Why did I leave the horse industry to pursue life coaching?

Strawberry Creek 5This is a question I have thought about deeply over the past six months.  The decision probably seems very odd to those who know me, especially those within the horse industry.  The decision came down to results, refinement, and practicing what I preach in every aspect of my life, not just my profession.  

I will forever be grateful to the horse industry.  I got paid to travel the US to work with the most beautiful horses, work alongside some legendary mentors within the industry and outside of it, tour the natural landscapes of ranches, explore perfectly manicured farms, meet some amazing people, and most of all, learn from the interactions between horses and humans.  At the end of the day, though, there was always a gut-wrenching feeling in my soul that something wasn’t right with what I was doing.

That feeling took me a long time to dissect in order to understand and accept the truth behind it.  First, I was working for other people within a bureaucratic system that ensured that change was almost impossible. The result was that you worked against your own being and became the robot they most desired you to be.  Then I began exploring the horse industry on my own, because I decided that I would rather be miserable and work for myself provided that it led to actual improvement, rather than seeing what needed to be done and not being able to do it for all the most nonsensical reasons. 

Oddly enough, I really didn’t even begin my journey of learning until I had the opportunity to pause, which happened to about eight years in. At that time, I went from survival mode to a point where I didn’t have to worry about finances, and as a result I was then able to think and reflect upon everything that had happened up to that point. Before that, it was all I could do to find the next job that would pay for my next meal, and I had no time or brain capacity left to think. I only had room for action.  This is the worst spot for any individual to be in, because it’s a vicious cycle that is tough to break out of.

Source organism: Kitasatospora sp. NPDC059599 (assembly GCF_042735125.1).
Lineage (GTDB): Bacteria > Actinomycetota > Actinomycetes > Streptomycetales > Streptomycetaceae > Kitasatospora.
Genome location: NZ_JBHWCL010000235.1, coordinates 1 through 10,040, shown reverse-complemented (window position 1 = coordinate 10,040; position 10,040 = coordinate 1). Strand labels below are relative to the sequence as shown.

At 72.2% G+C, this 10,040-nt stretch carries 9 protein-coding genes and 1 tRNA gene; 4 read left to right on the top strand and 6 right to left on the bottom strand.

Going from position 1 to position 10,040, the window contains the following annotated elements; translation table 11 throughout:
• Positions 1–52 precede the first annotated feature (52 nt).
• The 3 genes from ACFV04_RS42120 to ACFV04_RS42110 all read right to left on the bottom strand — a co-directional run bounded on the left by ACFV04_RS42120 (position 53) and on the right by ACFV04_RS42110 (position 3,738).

The reason why entering the horse industry in the first place had been a no brainer for me was because of what the horse helped me through on a personal level (which is a story for another time). Through my learning process with the horse, I felt that I had finally found a medium through which I could help others live their lives better. It didn’t take me long to realize that the only way for a person to improve their horsemanship is for them to be very intentional with their actions and cultivate the proper mindset right from the start. This mindset is one that accepts the fact that change must occur within ourselves before any change can manifest outside ourselves, i.e. with the horse.  Unfortunately, I soon figured out that people were not interested in that type of learning process because it is one in which the blame can fall only on the person involved.

This is where I stubbornly trudged headfirst into a metaphorical brick wall for far too long. I betrayed myself and the principles I believed in by succumbing to outside influences that I knew were wrong.  Instead of leaving the path I was on, I became the embodiment of all the problems within the industry that I despised. I became an enabler, saying and doing the exact things that I was against just in order to “survive”, thinking that someday I would be able to change the industry for the better. This was, of course, an impossibility, but I clung to it in order to be able to stifle the sense of discomfort I felt every day, a feeling that tainted every dollar received and every horse I trained from that moment on.